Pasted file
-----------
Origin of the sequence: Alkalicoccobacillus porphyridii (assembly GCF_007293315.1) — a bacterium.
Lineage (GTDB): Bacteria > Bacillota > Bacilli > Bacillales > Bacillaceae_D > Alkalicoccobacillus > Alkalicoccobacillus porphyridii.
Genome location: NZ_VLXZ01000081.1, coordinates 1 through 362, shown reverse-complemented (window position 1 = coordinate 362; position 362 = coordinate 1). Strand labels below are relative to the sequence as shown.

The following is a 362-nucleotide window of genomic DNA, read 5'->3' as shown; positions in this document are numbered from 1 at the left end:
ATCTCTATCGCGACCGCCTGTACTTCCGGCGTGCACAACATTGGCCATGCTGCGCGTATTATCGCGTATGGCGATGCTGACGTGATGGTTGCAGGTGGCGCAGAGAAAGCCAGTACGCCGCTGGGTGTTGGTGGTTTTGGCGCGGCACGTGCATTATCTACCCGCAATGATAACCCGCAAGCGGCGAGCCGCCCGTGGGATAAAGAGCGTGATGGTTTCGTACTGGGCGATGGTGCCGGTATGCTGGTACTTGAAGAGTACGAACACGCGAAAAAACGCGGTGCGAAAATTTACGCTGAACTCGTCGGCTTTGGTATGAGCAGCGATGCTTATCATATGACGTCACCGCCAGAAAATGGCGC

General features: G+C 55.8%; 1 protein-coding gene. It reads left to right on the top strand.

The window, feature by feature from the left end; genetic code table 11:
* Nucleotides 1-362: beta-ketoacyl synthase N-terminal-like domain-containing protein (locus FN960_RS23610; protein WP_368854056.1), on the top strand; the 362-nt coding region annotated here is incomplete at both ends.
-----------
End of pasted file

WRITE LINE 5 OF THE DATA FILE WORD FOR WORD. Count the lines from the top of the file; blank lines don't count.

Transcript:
ATCTCTATCGCGACCGCCTGTACTTCCGGCGTGCACAACATTGGCCATGCTGCGCGTATTATCGCGTATGGCGATGCTGACGTGATGGTTGCAGGTGGCGCAGAGAAAGCCAGTACGCCGCTGGGTGTTGGTGGTTTTGGCGCGGCACGTGCATTATCTACCCGCAATGATAACCCGCAAGCGGCGAGCCGCCCGTGGGATAAAGAGCGTGATGGTTTCGTACTGGGCGATGGTGCCGGTATGCTGGTACTTGAAGAGTACGAACACGCGAAAAAACGCGGTGCGAAAATTTACGCTGAACTCGTCGGCTTTGGTATGAGCAGCGATGCTTATCATATGACGTCACCGCCAGAAAATGGCGC